It was calculated to what extent the sexual experiences had a share in the variation of adjustment. The effect size of tile experiences was 0.5% for boys and 1 % for girls. For the remaining 99% another explanation will have to be found. Once more we find that the assertion that child sexual experience always causes severe harm is rather exaggerated; we also see differences between boys and girls.

Research among students
The percentages in the previous paragraph stem from researches for which more than 8,500 people have been questioned. Quite a lot, but yet too few for a truly competent research into the population So information was gathered from research among students. This research is ample, and university research usually stands for good quality. First it was examined whether students are representative for the entire population with regard to this subject. This appeared to be the case. The results of these researches, involving a much larger number of people, were comparable to those of the sample surveys.

Desired or undesired
A couple of the researches among students distinguished between desired and undesired sexual experiences of children, so the outcome was subtler. It turned out that as for the desired sexual experiences of boys there was no connection with the variation of well-being (an effect size of 0%); for girls the effect size of desired sexual experiences was 0.6%. The effect size of undesired experiences was 1.69% for boys and 0.64% for girls. A distinction between desired and undesired contacts is quite important.
There appeared to be no difference in effect size between once-only contacts and longer relations. Once again there did appear to be a difference between boys and girls. The women reported more incest at a younger age as well as more coercion and violence.

The 'third factor'
More and more churches arise in villages, small towns and big cities. Criminality is also growing in villages, small towns and big cities. So do churches cause criminality? No, because there is an influential third factor: the population density. More churches as well as more criminality originate from population growth. There is no immediate connection between churches and criminality (no effect size).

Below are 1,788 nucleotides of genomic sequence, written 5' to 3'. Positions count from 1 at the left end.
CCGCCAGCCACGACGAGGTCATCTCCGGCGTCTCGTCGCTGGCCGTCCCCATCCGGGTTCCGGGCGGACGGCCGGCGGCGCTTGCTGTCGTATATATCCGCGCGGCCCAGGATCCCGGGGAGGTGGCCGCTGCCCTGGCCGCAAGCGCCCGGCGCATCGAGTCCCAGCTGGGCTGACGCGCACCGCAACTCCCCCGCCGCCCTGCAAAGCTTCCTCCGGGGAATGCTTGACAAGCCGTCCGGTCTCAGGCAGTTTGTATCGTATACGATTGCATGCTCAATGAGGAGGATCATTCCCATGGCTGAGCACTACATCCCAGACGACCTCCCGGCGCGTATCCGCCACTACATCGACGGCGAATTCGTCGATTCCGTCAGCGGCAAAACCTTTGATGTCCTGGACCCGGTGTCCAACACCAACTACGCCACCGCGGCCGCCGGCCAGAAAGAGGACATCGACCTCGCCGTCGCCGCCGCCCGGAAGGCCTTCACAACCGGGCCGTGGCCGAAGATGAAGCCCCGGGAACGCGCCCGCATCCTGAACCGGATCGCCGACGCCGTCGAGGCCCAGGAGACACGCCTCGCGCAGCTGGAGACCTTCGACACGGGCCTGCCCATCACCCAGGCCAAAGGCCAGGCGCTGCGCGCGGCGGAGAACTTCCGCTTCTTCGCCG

Now we observe the occurrence of youthful sexual experience and (psychological) problems later on in life. Are the experiences the cause of the problems? Let's first look if there's an influential third factor. Take the family situation. From the meta-analysis it was concluded that the effect size of the family situation on later problems is 8.41%. The effect size of the family situation on youthful sexual experience is 1.69%. The effect size of youthful sexual experience on later problems is a mere 0,81%. So there is a very slight connection between the experiences and the problems. In researches previous to the meta-analysis it was concluded 34 times in total that child sexual experience is the cause of several symptoms. The statistic structure of these researches has been examined critically. Was the 'third factor' taken into account? After the correction, 14 of the determined connections remained; a decrease of almost 60%.

We may conclude that there can be a connection between child sexual experience and the degree of well-­being later on in life, but it's a slight connection. The family situation is of much greater influence, especially when there's mental or physical maltreatment or neglect. There's also a difference between coercive and consensual experience, as well as a difference between boys and girls. With consensual experience of boys, there is even no effect size at all. Girls reported more incest occurring at a younger age, and more coercion. This may be why the effect size of child sexual experience on the variation of well­-being is bigger for girls.

The concept 'child sexual abuse'
According to this concept, as used in researches, child sexual experience is harmful. We find that there can be harm, but not necessarily, not always, and it's usually not as intense as many people claim. What should be emphasized, being of much greater importance, is mental or physical maltreatment or neglect within the family.
Consequently, the concept 'child sexual abuse', which is used to describe all sexual experiences of children, should be revised. Especially the notion that youthful sexual experience is always the cause of problems later on in life needs revision. It can namely work as a self-fulfilling prediction. People with child sexual experiences are approached exclusively as 'victims', and this is how they start to see themselves, while the adult they've had the experience with is portrayed as the 'offender'.